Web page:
“Padmaavat,” a Bollywood production, has been the subject of intense contention in India. In fact, it has started numerous riots around the country and massive uprisings amongst the conservative far-right Hindu population of India. “Padmaavat” is centered around a Rajput Princess, Padmavati, whose unequalled beauty leads Sultan Alauddin Khilji, a highly successful Muslim conqueror, to seek her out. Rumor spread that Padmavati, played by Deepika Padukone, would be in an intimate scene with Sultan Alauddin, played by Ranveer Singh, so India’s religiously polarized society was highly offended.
Padmavati is beloved by the far right. Her dedication to protecting her kingdom in Chittor and staying faithful to her husband, Maharawal Ratan Sing, King of Mewar, has made her one of the most dignified women of India’s past. She is so highly regarded that people refuse to acknowledge that she is a fictitious character from Malik Muhammad Jayasi’s epic poem, “Padmavat.”
Knowing this bit of information, any rumor and ill-wished word against her is taken seriously by a large part of India. The Bharatiya Janata Party (BJP), India’s largest and most far right Hindu Nationalist political party, scheduled riots and burned effigies of Sanjay Bhansali, the director of Padmaavat. In fact, the creators of Padmaavat initially named the movie Padmavati, but demands from the BJP and Central Board of Film Certification, forced the creator to rename their movie “Padmaavat” in an effort to appease the violence that was ensuing. Another major hit that this movie faces is that many movie theatres around India banned any showings of the movie. Dhruvi Cee, a senior at UCI, noted that when her parents traveled to Gujrat, all the stores and theatres closed down in protest of this movie, as theaters vowed to never show it.
Of course, the comedic aspect of this whole conundrum is that the rumor was never true and director Bhansali portrayed Muslims in a horrible light. In fact, this movie glorified Hindu kings and vilified Muslim rulers to such an extent that the movie seemed like BJP propaganda. Malak Kudaimi, an American-Syrian student at UCI, “was really annoyed by the depictions of Muslims in the movie because everything depicted as being Muslim is the exact opposite of Muslim values. Like Muslim Kings tended to be clean, but Alauddin was the dirtiest man ever and gluttonous…and these are sins [in Islam].” Natasha Kaushal, a UCI public health student, further commented that “all Bhansali productions are over-the-top and India just eats that up.” She continued to state that these sort of negative depictions of Muslims are “what the Hindu right likes, they just eat that up, they love this. This appeals to their fears and misconceptions.”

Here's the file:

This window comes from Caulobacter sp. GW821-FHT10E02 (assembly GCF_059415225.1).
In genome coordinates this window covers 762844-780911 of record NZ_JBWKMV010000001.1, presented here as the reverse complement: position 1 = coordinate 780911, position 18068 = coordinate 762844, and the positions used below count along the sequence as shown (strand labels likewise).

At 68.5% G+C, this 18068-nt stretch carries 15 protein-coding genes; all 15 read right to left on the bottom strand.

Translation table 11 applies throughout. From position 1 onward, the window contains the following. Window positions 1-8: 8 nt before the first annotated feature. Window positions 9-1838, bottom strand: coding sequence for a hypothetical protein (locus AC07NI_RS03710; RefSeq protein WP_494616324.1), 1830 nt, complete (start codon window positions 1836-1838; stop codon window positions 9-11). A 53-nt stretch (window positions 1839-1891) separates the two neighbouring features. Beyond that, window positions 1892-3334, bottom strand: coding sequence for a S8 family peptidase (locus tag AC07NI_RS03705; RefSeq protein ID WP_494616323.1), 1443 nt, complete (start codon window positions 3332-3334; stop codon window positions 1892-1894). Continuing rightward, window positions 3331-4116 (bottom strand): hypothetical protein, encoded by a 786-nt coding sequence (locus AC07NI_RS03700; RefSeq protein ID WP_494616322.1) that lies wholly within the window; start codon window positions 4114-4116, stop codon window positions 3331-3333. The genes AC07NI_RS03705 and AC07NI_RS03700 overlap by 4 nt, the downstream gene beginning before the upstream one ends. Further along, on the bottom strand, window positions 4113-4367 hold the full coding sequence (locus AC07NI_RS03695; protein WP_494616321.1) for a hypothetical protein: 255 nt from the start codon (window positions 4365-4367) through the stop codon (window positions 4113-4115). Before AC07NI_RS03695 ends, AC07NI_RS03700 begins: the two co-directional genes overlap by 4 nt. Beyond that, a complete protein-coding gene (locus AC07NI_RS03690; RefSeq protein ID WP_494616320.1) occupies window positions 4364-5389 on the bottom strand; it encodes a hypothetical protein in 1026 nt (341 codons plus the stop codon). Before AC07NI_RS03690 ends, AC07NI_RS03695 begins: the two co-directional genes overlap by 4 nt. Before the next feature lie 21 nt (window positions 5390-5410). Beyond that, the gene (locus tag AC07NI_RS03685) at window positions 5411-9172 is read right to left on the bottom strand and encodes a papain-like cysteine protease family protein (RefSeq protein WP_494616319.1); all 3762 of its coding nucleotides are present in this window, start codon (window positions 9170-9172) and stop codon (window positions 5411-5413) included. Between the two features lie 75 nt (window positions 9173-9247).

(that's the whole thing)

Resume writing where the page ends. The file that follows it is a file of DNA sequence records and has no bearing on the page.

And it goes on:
Ironically, despite the terrible storyline, Islamophobic narrative, and pushback from the far right, Padmaavat — a $33 million production — grossed $90 million in the box office. In fact, it is the largest-grossing Bollywood movie in India. As problematic as Padmaavat was, the story and controversy certainly stirred emotions and bolstered its position in the media. However, it was simply an awful movie and truly not worth watching. If one would like to gain insight into India’s blatantly Islamophobic movements, though, this movie certainly achieves it.
Sharmin Shanur is a second-year cognitive sciences major. She can be reached at firstname.lastname@example.org.